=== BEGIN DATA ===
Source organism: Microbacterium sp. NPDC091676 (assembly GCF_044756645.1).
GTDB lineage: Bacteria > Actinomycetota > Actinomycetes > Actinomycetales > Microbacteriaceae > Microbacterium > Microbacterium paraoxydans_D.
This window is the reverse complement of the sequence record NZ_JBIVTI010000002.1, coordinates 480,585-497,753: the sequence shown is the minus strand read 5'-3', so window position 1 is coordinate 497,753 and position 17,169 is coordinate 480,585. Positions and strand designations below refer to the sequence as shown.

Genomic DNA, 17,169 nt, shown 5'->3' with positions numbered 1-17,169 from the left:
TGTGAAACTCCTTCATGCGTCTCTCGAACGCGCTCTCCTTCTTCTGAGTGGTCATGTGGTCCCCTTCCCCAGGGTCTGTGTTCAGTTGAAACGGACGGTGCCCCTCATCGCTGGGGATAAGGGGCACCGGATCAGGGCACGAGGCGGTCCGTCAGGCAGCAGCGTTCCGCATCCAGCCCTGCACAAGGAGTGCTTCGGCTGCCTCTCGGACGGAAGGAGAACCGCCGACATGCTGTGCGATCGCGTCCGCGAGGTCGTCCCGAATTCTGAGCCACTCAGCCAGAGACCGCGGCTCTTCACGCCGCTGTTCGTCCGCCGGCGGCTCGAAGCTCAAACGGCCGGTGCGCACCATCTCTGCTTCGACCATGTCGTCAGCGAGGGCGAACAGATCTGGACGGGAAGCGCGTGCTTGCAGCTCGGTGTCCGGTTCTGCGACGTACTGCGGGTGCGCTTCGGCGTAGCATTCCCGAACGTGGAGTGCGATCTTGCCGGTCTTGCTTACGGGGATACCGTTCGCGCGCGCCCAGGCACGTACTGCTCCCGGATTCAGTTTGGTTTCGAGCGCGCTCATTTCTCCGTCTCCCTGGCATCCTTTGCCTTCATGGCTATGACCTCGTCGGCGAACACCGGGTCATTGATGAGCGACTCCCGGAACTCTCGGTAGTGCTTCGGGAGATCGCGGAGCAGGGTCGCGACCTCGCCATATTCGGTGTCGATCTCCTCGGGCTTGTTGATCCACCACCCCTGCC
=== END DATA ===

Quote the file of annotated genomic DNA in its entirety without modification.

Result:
Source organism: Microbacterium sp. NPDC091676 (assembly GCF_044756645.1).
GTDB lineage: Bacteria > Actinomycetota > Actinomycetes > Actinomycetales > Microbacteriaceae > Microbacterium > Microbacterium paraoxydans_D.
This window is the reverse complement of the sequence record NZ_JBIVTI010000002.1, coordinates 480,585-497,753: the sequence shown is the minus strand read 5'-3', so window position 1 is coordinate 497,753 and position 17,169 is coordinate 480,585. Positions and strand designations below refer to the sequence as shown.

Genomic DNA, 17,169 nt, shown 5'->3' with positions numbered 1-17,169 from the left:
TGTGAAACTCCTTCATGCGTCTCTCGAACGCGCTCTCCTTCTTCTGAGTGGTCATGTGGTCCCCTTCCCCAGGGTCTGTGTTCAGTTGAAACGGACGGTGCCCCTCATCGCTGGGGATAAGGGGCACCGGATCAGGGCACGAGGCGGTCCGTCAGGCAGCAGCGTTCCGCATCCAGCCCTGCACAAGGAGTGCTTCGGCTGCCTCTCGGACGGAAGGAGAACCGCCGACATGCTGTGCGATCGCGTCCGCGAGGTCGTCCCGAATTCTGAGCCACTCAGCCAGAGACCGCGGCTCTTCACGCCGCTGTTCGTCCGCCGGCGGCTCGAAGCTCAAACGGCCGGTGCGCACCATCTCTGCTTCGACCATGTCGTCAGCGAGGGCGAACAGATCTGGACGGGAAGCGCGTGCTTGCAGCTCGGTGTCCGGTTCTGCGACGTACTGCGGGTGCGCTTCGGCGTAGCATTCCCGAACGTGGAGTGCGATCTTGCCGGTCTTGCTTACGGGGATACCGTTCGCGCGCGCCCAGGCACGTACTGCTCCCGGATTCAGTTTGGTTTCGAGCGCGCTCATTTCTCCGTCTCCCTGGCATCCTTTGCCTTCATGGCTATGACCTCGTCGGCGAACACCGGGTCATTGATGAGCGACTCCCGGAACTCTCGGTAGTGCTTCGGGAGATCGCGGAGCAGGGTCGCGACCTCGCCATATTCGGTGTCGATCTCCTCGGGCTTGTTGATCCACCACCCCTGCC